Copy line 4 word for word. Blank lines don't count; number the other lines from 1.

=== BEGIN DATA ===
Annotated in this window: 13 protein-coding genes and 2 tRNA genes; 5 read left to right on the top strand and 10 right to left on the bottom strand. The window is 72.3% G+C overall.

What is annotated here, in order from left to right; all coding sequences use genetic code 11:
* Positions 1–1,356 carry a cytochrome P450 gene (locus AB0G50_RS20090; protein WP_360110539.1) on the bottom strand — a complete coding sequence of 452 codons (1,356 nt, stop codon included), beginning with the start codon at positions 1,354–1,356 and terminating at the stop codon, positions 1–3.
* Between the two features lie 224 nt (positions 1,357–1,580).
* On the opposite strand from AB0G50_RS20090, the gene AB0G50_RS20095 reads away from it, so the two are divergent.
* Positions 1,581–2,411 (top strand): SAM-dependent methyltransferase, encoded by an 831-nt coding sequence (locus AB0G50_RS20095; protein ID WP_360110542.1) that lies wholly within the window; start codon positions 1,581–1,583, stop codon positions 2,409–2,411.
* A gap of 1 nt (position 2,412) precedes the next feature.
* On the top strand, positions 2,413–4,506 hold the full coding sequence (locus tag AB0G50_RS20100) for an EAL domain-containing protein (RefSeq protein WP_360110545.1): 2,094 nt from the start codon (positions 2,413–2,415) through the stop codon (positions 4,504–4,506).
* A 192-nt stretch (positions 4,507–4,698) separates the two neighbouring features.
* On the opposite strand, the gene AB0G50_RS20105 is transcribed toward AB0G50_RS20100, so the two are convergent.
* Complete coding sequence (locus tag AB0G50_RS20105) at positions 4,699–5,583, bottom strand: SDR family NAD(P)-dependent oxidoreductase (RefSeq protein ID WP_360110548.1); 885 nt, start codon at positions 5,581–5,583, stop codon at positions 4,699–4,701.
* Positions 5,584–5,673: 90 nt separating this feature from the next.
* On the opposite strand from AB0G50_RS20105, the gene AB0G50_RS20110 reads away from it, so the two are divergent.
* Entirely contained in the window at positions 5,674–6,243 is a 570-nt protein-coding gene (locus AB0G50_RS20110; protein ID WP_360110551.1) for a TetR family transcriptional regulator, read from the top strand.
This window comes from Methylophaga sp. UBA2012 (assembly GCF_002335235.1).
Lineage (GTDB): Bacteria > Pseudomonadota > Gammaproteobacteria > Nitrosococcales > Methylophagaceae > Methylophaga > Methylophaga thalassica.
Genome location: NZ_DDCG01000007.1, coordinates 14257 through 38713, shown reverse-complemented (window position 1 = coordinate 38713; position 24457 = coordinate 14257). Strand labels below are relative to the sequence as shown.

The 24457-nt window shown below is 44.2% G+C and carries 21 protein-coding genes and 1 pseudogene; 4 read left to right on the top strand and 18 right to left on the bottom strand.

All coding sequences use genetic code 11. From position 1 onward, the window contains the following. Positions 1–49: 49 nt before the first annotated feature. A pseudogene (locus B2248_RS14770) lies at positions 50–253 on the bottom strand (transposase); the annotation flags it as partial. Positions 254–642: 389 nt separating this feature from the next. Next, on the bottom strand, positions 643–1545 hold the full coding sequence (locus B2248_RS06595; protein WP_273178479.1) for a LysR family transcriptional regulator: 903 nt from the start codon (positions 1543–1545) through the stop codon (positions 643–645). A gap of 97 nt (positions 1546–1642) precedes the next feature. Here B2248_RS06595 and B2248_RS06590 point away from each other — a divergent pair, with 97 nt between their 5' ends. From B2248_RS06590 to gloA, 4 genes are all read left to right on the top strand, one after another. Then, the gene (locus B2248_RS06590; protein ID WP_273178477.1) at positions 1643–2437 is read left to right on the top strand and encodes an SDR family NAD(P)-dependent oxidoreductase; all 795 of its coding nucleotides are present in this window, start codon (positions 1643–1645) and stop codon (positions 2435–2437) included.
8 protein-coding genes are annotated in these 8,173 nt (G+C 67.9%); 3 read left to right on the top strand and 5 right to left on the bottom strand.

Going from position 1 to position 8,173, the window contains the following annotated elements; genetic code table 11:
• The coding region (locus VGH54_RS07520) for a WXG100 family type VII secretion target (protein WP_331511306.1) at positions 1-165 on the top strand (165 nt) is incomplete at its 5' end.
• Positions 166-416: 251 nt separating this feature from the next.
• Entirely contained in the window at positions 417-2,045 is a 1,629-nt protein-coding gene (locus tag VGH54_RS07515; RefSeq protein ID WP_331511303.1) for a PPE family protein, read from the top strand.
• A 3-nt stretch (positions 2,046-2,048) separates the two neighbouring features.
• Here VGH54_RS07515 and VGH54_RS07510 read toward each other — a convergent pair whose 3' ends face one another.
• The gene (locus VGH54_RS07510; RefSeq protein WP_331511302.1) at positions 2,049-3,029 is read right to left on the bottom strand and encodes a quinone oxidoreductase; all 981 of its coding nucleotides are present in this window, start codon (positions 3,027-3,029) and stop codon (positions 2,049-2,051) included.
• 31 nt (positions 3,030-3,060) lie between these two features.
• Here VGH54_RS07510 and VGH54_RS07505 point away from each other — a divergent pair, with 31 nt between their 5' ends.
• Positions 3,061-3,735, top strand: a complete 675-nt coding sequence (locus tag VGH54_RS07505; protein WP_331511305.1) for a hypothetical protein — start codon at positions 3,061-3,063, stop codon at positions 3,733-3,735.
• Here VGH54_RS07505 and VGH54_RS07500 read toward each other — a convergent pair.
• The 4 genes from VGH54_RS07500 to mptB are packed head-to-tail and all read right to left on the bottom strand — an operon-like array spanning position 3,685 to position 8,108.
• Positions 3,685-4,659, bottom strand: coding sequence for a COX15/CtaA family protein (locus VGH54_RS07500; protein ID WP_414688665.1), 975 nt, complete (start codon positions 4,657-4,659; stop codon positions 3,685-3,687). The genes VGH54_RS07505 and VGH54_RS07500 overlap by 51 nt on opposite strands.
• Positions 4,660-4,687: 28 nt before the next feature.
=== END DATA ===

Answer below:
* Between the two features lie 224 nt (positions 1,357–1,580).